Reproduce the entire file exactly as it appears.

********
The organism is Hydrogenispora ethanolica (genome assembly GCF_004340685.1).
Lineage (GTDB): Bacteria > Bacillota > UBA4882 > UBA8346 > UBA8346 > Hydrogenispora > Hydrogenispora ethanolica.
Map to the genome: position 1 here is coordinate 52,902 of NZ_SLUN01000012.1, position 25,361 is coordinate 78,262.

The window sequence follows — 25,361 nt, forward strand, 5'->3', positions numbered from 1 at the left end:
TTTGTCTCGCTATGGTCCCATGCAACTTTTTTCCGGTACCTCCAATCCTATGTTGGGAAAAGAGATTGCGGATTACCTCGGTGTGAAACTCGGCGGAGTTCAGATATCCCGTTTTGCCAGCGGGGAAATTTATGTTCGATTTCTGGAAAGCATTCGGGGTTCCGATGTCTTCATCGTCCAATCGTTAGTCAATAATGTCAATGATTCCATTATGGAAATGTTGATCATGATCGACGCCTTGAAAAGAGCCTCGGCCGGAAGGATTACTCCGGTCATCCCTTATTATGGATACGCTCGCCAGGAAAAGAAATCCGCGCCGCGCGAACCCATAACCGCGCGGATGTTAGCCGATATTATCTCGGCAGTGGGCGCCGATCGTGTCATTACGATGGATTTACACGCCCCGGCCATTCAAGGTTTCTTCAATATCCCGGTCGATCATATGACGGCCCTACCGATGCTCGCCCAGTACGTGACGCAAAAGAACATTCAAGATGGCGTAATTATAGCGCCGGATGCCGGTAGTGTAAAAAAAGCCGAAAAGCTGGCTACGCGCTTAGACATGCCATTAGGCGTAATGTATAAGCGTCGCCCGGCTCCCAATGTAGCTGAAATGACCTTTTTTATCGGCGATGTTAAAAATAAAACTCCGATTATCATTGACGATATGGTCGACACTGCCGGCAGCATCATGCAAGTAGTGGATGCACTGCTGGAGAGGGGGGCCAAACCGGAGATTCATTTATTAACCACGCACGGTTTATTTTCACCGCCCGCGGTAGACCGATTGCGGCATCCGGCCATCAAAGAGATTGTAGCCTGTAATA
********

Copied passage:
The organism is Hydrogenispora ethanolica (genome assembly GCF_004340685.1).
Lineage (GTDB): Bacteria > Bacillota > UBA4882 > UBA8346 > UBA8346 > Hydrogenispora > Hydrogenispora ethanolica.
Map to the genome: position 1 here is coordinate 52,902 of NZ_SLUN01000012.1, position 25,361 is coordinate 78,262.

The window sequence follows — 25,361 nt, forward strand, 5'->3', positions numbered from 1 at the left end:
TTTGTCTCGCTATGGTCCCATGCAACTTTTTTCCGGTACCTCCAATCCTATGTTGGGAAAAGAGATTGCGGATTACCTCGGTGTGAAACTCGGCGGAGTTCAGATATCCCGTTTTGCCAGCGGGGAAATTTATGTTCGATTTCTGGAAAGCATTCGGGGTTCCGATGTCTTCATCGTCCAATCGTTAGTCAATAATGTCAATGATTCCATTATGGAAATGTTGATCATGATCGACGCCTTGAAAAGAGCCTCGGCCGGAAGGATTACTCCGGTCATCCCTTATTATGGATACGCTCGCCAGGAAAAGAAATCCGCGCCGCGCGAACCCATAACCGCGCGGATGTTAGCCGATATTATCTCGGCAGTGGGCGCCGATCGTGTCATTACGATGGATTTACACGCCCCGGCCATTCAAGGTTTCTTCAATATCCCGGTCGATCATATGACGGCCCTACCGATGCTCGCCCAGTACGTGACGCAAAAGAACATTCAAGATGGCGTAATTATAGCGCCGGATGCCGGTAGTGTAAAAAAAGCCGAAAAGCTGGCTACGCGCTTAGACATGCCATTAGGCGTAATGTATAAGCGTCGCCCGGCTCCCAATGTAGCTGAAATGACCTTTTTTATCGGCGATGTTAAAAATAAAACTCCGATTATCATTGACGATATGGTCGACACTGCCGGCAGCATCATGCAAGTAGTGGATGCACTGCTGGAGAGGGGGGCCAAACCGGAGATTCATTTATTAACCACGCACGGTTTATTTTCACCGCCCGCGGTAGACCGATTGCGGCATCCGGCCATCAAAGAGATTGTAGCCTGTAATA